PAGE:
Yesterday was a perfect afternoon for an amble. At the end of a pretty steady week at work and multiple evenings of meetings, a stretch of the legs seemed like the perfect transition back to life. And it was.
Autumn on the west coast doesn’t have the same vibrant intensity of the Eastern maples, elms, and … whatever other deciduous trees they have that we don’t. It has it’s own beauty though. A softer beauty, perhaps, but one alive with texture, soft colours. In my twenty-minute meander I saw more life than I’ve seen in a long while.
A tree at the edge of a school yard is bright with green leaves and red apples. This neighbourhood was once farmland, and the reminder of those days makes me smile and wonder what life was like then. Across the highway the hillside is singing with frogs. I can’t see them, but their voices transport me back to the soggy rainforests of Jamaica when rain has eased the heat of the day and the treefrogs are rejoicing in the wetness.
I enter the trails of Cuthbert Holmes Park and am struck by the wide variety of berries in white and multiple reds on high trees and low shrubs, not to mention the late purple black stragglers on the blackberry brambles. I imagine the Thanksgiving centrepiece the red and white would make. I am not the only one captured by the berry bounty - a fat grey squirrel is munching down on a bush of crimson globes that look to be bursting with juice and flavour - when I stop to photograph him he pauses in his meal, but quickly decides that the reward of the pincherries(?) is worth the risk of my presence.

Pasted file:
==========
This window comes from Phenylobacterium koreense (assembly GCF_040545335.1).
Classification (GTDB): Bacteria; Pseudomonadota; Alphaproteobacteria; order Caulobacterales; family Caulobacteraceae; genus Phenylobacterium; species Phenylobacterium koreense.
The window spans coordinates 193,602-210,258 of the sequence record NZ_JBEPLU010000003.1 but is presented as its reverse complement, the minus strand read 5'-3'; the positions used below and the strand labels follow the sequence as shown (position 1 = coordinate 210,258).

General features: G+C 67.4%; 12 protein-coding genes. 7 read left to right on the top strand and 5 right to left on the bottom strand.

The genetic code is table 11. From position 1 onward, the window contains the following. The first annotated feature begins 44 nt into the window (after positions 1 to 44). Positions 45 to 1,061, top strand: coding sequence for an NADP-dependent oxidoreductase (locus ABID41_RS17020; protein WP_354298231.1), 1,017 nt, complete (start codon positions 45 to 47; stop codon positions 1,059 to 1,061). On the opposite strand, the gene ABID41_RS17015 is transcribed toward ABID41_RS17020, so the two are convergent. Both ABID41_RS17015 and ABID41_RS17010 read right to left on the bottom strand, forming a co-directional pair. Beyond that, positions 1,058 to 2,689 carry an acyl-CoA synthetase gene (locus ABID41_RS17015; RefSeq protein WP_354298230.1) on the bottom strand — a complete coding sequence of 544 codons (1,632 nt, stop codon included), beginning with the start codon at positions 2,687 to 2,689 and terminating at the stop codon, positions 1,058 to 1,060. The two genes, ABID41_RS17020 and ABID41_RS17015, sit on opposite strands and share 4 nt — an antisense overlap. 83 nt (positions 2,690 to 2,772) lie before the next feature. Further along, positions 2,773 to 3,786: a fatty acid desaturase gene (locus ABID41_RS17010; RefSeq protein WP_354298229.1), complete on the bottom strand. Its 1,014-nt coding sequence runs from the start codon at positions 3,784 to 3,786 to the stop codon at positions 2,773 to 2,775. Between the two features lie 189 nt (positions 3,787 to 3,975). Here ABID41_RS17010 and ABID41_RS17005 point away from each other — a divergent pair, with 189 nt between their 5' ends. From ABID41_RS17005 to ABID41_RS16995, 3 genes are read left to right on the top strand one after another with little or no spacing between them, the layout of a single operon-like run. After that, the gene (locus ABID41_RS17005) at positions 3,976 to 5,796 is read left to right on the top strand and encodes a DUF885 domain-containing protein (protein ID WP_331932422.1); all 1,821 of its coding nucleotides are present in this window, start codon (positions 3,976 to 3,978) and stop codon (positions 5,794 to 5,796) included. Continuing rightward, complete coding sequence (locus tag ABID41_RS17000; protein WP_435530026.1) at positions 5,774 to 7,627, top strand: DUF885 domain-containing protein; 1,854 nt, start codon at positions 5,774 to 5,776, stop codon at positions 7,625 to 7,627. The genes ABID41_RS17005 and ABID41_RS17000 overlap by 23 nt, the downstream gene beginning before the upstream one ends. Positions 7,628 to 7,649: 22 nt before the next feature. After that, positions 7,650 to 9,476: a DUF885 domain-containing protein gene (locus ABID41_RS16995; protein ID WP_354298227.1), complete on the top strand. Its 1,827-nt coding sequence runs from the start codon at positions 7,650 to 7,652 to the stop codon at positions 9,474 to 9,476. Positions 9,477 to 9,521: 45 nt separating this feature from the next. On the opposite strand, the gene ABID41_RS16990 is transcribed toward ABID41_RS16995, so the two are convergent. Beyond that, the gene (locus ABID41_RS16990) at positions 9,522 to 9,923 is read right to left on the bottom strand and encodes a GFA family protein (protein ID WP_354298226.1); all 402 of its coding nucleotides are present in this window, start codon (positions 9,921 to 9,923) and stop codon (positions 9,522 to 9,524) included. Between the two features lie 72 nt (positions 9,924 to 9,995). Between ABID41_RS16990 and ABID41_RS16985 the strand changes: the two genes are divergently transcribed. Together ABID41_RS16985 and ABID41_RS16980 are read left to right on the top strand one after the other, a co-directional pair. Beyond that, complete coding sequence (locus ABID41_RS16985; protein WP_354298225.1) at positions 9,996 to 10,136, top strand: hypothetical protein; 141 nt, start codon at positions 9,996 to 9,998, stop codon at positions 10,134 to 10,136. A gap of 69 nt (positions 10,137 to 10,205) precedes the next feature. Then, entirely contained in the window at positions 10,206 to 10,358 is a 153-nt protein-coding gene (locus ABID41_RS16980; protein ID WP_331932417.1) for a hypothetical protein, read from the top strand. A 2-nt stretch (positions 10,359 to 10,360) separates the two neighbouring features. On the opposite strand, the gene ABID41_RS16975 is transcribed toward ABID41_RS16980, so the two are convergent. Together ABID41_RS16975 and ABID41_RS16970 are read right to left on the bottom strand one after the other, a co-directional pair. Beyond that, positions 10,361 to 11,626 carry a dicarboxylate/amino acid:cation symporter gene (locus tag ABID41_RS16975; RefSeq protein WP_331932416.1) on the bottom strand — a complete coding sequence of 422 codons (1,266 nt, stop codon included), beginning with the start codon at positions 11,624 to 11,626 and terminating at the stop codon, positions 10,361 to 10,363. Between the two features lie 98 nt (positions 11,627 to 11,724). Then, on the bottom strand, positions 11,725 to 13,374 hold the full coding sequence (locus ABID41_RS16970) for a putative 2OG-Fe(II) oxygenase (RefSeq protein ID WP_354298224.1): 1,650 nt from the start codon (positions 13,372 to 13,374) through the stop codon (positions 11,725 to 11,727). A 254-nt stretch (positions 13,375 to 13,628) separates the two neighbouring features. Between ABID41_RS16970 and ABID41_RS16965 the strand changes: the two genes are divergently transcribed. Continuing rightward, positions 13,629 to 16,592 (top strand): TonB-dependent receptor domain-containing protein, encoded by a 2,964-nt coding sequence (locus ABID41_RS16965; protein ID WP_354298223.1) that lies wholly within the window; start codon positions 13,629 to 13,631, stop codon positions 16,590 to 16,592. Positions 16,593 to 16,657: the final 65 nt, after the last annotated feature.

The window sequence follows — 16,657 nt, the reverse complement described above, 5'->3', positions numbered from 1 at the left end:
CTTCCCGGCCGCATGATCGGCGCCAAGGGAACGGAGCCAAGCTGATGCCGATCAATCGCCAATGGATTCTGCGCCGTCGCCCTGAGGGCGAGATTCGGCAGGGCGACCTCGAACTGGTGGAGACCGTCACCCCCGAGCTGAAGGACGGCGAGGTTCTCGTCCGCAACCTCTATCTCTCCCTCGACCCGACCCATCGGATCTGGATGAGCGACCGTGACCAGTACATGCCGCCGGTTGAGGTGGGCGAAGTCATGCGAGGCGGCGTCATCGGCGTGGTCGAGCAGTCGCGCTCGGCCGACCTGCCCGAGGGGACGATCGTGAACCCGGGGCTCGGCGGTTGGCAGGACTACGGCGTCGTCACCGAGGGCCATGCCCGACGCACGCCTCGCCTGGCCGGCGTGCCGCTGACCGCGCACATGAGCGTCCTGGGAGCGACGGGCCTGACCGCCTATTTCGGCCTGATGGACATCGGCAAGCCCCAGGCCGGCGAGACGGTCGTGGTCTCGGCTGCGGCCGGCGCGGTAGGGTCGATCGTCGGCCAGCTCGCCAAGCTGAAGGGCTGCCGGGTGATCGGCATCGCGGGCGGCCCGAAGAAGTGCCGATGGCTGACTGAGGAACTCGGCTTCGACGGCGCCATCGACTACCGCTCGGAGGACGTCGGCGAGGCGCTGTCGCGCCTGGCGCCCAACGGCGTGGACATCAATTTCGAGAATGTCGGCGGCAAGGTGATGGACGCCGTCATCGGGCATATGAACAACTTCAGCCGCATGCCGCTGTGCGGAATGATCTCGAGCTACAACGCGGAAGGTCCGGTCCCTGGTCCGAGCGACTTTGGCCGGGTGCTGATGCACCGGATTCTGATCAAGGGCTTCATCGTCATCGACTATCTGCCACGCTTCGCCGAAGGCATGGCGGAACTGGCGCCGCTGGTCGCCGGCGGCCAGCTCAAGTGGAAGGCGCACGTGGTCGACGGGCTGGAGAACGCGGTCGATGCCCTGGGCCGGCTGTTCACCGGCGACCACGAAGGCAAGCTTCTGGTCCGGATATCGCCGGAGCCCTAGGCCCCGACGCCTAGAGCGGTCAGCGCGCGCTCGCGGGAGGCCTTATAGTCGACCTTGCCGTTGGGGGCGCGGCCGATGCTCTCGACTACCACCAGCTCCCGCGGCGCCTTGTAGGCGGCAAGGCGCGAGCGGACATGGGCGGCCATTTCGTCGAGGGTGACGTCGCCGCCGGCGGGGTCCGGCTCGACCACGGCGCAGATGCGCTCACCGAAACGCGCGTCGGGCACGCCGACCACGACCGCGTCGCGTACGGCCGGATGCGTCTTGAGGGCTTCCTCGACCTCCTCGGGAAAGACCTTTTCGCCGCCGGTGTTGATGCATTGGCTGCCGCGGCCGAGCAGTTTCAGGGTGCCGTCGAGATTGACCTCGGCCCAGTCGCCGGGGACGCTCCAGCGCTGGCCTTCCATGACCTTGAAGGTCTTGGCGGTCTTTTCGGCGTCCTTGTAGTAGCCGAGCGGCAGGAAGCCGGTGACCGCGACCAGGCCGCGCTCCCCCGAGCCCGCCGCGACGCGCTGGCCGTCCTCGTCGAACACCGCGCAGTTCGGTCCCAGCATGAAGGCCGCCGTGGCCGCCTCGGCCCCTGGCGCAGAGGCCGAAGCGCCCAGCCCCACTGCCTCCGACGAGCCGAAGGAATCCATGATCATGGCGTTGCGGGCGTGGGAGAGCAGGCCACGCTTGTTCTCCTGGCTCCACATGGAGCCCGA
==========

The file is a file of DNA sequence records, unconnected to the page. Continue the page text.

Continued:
Cuthbert Holmes Park is popular with dog walkers so there are always people and pets to greet on their way. One gentlemen had two of my dream dog - the most perfect golden retrievers. Well behaved, beautifully groomed, friendly, but not overly so.
From the bridge crossing Colquitz Creek I’m surprised to see a male mallard duck, though he’s far enough away I don’t stop to watch for long. Around the corner and through another abandoned orchard I startle a feral bunny. This part of the city is full of them, though oddly you are more likely to see them on from the highway than in the park. I suppose the park is their territory where they usually move before I get near enough to see them. This was a small one. And fast. The poodle approaching from the other direction missed out on a good chase.
With that kind of life to observe, the walk passes quickly. I run my errands, head back to the mall entrance, and see the day has turned from bright sunshine to steady rain. That is another feature of the westcoast autumn - as a trade off for the duller foliage we avoid the flooding, freezing downpours of the east coast, though our weather changes in a moment. I could wait it out, but - as my dad? mom? grandpa? - used to say, I'm not made of sugar - the rain won't melt me. Other walkers, mostly still with their dogs and much better prepared for the weather than I am, continue to greet me on the paths.
I get back to the bridge, and Mr. Drake has been joined by a small group of friends who look happy with the rain. Personally, I don't have the same ability to let water roll of my cotton-clad back and by the time I near home I’m looking forward to flannel pjs, a hot tea, and a quiet evening in. And I can't stop smiling. Even here on the edge of the city the healing powers of nature are able to weave their magic.